What would you do for no pay?

  • Thread starter pattylou
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What community-oriented work would you do for no pay?


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  • #51
cronxeh
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I'm sorry.. are we forgetting about the Teotihuacan ?!? That was the greatest civilization before Aztecs! They've had just the society you are thinking of, Patty. Not to mention their far greater pyramids than some lame Egyptian ones
Edit: well ok maybe Egyptians had a better pyramids, but their reasons were lame!
http://www.crystalinks.com/mexico.html
 
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  • #52
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i said childcare/education... but i wouldn't do both probably. if i had to watch kids and try to educate them as well... that'd suck. but i can just entertain kids for a while, or i can just teach them.

i'd probably also build a house... i just don't know how. so i didn't check it. likewise with healthcare.

i definetly wouldn't take care of the eldery.... ew. what would be the point of taking care of the elderly anyway?
 
  • #53
cronxeh said:
I'm sorry.. are we forgetting about the Teotihuacan ?!? That was the greatest civilization before Aztecs! They've had just the society you are thinking of, Patty. Not to mention their far greater pyramids than some lame Egyptian ones
http://www.crystalinks.com/mexico.html
They were also maletheists. They believed their gods would love nothing better than to destroy them and made human sacrifices to appease them. I'm sure working hard for your community made it less likely that you'd get the sharp end of the dagger or be used as a guinea pig for cranial experiments.

----edit----

The pyramids are also pretty clear evidence that there was slave labour in their society.
 
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  • #54
cronxeh
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TheStatutoryApe said:
They were also maletheists. They believed their gods would love nothing better than to destroy them and made human sacrifices to appease them. I'm sure working hard for your community made it less likely that you'd get the sharp end of the dagger or be used as a guinea pig for cranial experiments.
----edit----
The pyramids are also pretty clear evidence that there was slave labour in their society.

Well they were polytheists, i dont know where you got the message that they feared their gods - probably seeked to please them rather than fearing them. Although a couple of volcano eruptions would've made them more scared of the 'gods'

Slaves not in same sense as European kind of slaves. At least judging by what Aztecs considered 'slave':

Slaves or tlacotin (distinct from war captives) also constituted an important class. This slavery was very different from what Europeans of the same period were to establish in their colonies, although it had much in common with the slaves of classical antiquity. (Sahagún doubts the appropriateness even of the term "slavery" for this Aztec institution.) First, slavery was personal, not hereditary: a slave's children were free. A slave could have possessions and even own other slaves. Slaves could buy their liberty, and slaves could be set free if they were able to show they had been mistreated or if they had children with or were married to their masters.

Typically, upon the death of the master, slaves who had performed outstanding services were freed. The rest of the slaves were passed on as part of an inheritance.

Another rather remarkable method for a slave to recover liberty was described by Manuel Orozco y Berra in La civilización azteca (1860): if, at the tianquiztli (marketplace; the word has survived into modern-day Spanish as "tianguis"), a slave could escape the vigilance of his or her master, run outside the walls of the market and step on a piece of human excrement, he could then present his case to the judges, who would free him. He or she would then be washed, provided with new clothes (so that he or she would not be wearing clothes belonging to the master), and declared free. Because, in stark contrast to the European colonies, a person could be declared a slave if he or she attempted to prevent the escape of a slave (unless that person were a relative of the master), others would not typically help the master in preventing the slave's escape.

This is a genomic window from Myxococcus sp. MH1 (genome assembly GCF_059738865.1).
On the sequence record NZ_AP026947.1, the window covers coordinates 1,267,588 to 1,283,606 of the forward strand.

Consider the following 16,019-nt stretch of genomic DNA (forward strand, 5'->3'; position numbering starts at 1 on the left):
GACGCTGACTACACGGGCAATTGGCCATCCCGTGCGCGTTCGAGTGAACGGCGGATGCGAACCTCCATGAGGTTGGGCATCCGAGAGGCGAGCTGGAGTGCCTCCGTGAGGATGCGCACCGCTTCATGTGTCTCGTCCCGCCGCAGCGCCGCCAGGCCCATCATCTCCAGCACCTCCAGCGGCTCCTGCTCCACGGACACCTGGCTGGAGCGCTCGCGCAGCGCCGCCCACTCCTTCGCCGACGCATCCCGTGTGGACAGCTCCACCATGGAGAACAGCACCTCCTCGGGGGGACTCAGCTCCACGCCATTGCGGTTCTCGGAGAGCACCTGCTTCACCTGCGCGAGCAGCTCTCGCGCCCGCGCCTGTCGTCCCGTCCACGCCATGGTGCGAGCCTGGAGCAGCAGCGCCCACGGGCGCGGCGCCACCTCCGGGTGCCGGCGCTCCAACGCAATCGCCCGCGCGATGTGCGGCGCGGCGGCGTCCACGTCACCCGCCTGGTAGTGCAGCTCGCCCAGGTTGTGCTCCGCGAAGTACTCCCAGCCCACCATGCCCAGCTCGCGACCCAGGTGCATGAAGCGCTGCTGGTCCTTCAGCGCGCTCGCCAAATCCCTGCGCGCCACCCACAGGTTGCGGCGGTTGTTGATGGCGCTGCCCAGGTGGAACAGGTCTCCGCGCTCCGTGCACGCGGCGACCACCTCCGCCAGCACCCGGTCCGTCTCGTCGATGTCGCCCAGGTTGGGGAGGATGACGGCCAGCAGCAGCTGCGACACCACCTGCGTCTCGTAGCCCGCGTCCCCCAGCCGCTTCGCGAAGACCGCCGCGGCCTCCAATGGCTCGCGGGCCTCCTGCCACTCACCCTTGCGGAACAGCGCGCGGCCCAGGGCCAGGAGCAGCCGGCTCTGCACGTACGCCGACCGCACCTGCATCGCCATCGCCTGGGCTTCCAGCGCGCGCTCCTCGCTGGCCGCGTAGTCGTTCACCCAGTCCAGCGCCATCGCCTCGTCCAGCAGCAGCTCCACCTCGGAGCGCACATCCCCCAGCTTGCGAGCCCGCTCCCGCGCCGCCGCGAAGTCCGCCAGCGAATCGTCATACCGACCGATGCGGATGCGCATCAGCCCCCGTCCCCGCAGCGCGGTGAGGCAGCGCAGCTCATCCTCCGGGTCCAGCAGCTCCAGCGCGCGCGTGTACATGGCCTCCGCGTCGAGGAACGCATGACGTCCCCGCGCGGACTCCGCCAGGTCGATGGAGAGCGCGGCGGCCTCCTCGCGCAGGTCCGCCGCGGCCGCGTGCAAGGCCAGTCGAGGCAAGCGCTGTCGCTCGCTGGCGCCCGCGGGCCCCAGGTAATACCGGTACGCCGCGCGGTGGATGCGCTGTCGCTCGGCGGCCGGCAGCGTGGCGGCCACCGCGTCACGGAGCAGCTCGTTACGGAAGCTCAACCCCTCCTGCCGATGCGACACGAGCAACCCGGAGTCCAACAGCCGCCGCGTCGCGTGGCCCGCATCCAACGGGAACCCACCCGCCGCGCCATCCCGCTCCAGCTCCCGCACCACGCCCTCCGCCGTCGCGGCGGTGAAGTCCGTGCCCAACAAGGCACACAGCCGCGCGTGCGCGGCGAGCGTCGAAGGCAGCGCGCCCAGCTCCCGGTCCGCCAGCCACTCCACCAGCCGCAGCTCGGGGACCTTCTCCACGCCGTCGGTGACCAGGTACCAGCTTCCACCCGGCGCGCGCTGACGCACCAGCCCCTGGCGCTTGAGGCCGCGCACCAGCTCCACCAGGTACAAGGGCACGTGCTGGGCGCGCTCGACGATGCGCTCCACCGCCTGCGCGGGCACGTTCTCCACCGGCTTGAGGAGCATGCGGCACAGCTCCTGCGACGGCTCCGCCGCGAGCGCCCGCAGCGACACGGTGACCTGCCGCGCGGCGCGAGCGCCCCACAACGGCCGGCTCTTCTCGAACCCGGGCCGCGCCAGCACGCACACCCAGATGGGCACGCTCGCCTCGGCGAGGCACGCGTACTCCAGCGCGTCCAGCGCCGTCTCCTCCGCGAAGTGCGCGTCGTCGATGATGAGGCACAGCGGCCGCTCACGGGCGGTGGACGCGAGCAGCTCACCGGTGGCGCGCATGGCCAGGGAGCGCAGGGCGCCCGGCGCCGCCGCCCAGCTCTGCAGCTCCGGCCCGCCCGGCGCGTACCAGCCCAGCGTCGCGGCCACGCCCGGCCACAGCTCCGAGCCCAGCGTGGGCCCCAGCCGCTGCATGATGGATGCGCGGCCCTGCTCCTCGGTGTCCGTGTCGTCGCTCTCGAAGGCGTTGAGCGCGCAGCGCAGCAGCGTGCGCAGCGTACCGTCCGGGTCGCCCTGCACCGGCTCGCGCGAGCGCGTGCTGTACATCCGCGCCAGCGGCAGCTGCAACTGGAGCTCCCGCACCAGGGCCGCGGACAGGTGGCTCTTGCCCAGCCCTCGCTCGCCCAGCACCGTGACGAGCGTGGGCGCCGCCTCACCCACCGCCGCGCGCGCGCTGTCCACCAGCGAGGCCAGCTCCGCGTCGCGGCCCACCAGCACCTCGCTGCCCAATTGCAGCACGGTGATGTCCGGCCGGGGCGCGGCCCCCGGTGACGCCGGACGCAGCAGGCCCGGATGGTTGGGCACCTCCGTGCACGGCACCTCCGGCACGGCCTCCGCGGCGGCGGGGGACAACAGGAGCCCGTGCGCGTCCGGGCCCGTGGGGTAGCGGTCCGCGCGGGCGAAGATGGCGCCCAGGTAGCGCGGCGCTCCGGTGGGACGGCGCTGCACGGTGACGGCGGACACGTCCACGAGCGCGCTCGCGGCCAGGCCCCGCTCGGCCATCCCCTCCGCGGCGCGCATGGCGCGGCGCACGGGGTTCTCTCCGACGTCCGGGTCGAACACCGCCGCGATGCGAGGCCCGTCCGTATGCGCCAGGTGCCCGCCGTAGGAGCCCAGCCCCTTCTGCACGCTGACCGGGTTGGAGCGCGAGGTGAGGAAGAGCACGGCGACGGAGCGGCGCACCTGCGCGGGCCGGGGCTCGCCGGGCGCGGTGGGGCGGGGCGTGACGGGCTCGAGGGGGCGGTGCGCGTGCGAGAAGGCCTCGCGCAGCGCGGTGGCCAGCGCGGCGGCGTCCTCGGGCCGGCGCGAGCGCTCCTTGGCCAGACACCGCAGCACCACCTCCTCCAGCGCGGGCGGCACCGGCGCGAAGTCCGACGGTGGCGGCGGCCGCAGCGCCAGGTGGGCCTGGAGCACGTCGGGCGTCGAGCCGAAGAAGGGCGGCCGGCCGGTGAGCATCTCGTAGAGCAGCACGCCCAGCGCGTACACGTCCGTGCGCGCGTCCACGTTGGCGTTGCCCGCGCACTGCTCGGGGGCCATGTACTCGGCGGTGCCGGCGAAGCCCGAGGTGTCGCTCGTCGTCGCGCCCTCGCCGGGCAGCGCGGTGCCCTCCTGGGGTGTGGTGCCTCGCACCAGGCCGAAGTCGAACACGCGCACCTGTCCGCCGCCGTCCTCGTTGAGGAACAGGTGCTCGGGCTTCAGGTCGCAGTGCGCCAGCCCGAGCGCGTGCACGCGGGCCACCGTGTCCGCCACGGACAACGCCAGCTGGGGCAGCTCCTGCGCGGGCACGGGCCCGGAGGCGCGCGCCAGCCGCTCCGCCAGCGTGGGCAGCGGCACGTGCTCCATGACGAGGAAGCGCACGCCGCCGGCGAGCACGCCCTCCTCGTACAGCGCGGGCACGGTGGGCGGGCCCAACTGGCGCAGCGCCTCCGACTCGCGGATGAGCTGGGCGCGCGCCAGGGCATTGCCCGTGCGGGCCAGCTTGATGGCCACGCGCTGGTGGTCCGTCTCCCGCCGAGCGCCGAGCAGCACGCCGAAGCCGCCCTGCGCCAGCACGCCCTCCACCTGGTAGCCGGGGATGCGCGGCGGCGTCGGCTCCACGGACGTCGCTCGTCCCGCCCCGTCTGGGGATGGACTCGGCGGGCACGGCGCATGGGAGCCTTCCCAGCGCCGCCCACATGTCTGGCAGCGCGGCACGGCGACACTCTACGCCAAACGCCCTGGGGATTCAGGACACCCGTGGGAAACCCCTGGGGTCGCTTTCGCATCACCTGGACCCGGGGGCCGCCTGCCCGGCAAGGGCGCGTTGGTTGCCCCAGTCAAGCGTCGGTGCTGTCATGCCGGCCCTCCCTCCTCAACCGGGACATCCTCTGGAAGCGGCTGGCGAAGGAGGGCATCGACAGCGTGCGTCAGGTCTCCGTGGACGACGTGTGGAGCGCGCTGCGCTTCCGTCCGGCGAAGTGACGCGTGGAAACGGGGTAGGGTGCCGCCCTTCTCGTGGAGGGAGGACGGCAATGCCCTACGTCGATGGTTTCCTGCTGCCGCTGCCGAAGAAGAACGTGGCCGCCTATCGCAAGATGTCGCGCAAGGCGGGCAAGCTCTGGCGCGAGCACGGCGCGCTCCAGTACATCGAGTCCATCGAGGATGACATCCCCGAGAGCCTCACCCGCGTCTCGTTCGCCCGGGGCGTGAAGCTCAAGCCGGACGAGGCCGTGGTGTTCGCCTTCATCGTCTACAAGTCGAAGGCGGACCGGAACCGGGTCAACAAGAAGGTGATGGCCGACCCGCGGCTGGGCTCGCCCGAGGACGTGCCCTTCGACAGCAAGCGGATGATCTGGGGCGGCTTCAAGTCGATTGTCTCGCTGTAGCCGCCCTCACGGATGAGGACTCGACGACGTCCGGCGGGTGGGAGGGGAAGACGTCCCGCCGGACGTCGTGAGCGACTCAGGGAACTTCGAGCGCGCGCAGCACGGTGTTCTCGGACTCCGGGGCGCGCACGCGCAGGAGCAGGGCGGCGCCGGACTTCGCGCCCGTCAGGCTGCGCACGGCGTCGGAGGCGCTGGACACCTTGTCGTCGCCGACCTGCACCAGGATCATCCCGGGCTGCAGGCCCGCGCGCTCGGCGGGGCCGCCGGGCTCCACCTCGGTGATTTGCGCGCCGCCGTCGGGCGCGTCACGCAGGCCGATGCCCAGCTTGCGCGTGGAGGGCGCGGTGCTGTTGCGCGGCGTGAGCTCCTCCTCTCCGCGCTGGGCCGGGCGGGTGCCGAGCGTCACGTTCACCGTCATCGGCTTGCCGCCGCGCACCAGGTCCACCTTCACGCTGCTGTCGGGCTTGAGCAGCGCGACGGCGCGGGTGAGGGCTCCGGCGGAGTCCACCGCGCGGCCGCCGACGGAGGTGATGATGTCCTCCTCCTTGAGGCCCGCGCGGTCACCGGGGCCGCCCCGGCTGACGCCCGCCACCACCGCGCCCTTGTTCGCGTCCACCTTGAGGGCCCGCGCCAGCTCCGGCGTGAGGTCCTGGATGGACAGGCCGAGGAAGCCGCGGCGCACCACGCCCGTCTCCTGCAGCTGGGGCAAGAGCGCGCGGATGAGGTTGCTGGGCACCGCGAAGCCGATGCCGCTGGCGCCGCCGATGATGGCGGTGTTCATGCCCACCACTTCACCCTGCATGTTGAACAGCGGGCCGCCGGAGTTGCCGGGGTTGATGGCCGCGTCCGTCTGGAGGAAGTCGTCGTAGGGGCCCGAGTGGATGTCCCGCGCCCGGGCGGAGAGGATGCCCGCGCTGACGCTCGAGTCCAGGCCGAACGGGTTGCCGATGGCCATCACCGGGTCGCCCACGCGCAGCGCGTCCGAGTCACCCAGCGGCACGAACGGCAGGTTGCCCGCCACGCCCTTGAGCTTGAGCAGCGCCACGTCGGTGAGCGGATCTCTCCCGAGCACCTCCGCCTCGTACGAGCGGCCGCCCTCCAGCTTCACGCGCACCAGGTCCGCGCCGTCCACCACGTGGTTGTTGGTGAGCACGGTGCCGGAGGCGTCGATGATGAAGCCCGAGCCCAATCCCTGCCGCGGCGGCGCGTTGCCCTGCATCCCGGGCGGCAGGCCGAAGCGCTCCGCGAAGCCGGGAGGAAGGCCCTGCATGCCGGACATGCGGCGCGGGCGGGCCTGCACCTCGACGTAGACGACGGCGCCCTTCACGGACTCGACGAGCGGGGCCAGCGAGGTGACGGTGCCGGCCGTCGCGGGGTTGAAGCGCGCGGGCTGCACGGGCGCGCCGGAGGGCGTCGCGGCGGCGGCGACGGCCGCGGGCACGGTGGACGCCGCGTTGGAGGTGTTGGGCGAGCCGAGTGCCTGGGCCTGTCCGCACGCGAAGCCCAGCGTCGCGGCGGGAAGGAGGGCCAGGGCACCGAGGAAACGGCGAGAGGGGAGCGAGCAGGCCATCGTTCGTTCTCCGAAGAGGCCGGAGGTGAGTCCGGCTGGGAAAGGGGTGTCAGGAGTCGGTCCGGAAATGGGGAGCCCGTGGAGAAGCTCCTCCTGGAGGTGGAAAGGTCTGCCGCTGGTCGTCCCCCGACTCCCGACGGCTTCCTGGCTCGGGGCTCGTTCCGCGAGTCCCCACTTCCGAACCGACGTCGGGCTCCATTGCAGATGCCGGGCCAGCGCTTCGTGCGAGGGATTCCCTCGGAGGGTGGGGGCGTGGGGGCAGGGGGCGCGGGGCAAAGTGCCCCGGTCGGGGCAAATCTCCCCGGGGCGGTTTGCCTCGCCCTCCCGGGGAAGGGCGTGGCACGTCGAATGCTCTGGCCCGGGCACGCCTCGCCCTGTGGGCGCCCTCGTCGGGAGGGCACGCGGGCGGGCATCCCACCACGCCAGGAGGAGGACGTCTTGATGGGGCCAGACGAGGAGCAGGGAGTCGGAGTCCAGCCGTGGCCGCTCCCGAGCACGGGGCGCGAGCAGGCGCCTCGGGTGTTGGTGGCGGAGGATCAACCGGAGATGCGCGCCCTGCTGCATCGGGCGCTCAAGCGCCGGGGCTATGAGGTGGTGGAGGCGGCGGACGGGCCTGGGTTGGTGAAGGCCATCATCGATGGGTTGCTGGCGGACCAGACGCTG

Wooden collar.
Enlarge
Wooden collar.

Orozco y Berra also reports that a master could not sell a slave without the slave's consent, unless the slave had been classified as incorrigible by an authority. (Incorrigibility could be determined on the basis of repeated laziness, attempts to run away, or general bad conduct.) Incorrigible slaves were made to wear a wooden collar, affixed by rings at the back. The collar was not merely a symbol of bad conduct: it was designed to make it harder to run away through a crowd or through narrow spaces.

When buying a collared slave, one was informed of how many times that slave had been sold. A slave who was sold four times as incorrigible could be sold to be sacrificed; those slaves commanded a premium in price.

However, if a collared slave managed to present him- or herself in the royal palace or in a temple, he or she would regain liberty.

An Aztec could become a slave as a punishment. A murderer sentenced to death could instead, upon the request of the wife of his victim, be given to her as a slave. A father could sell his son into slavery if the son was declared incorrigible by an authority. Those who did not pay their debts could also be sold as slaves.

People could sell themselves as slaves. They could stay free long enough to enjoy the price of their liberty, about twenty blankets, usually enough for a year; after that time they went to their new master. Usually this was the destiny of gamblers and of old ahuini (courtesans or prostitutes).

Motolinía reports that some captives, future victims of sacrifice, were treated as slaves with all the rights of an Aztec slave until the time of their sacrifice, but it is not clear how they were kept from running away.
 
  • #55
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Definitely fishing, I do it all the time for no pay.:wink:
 
  • #56
Evo
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Funny, the only thing you couldn't get me to do for any amount of money is take care of children. I didn't even like children when I was a child. Once in a blue moon an intelligent child comes along that I can tolerate, but it's rare, very rare.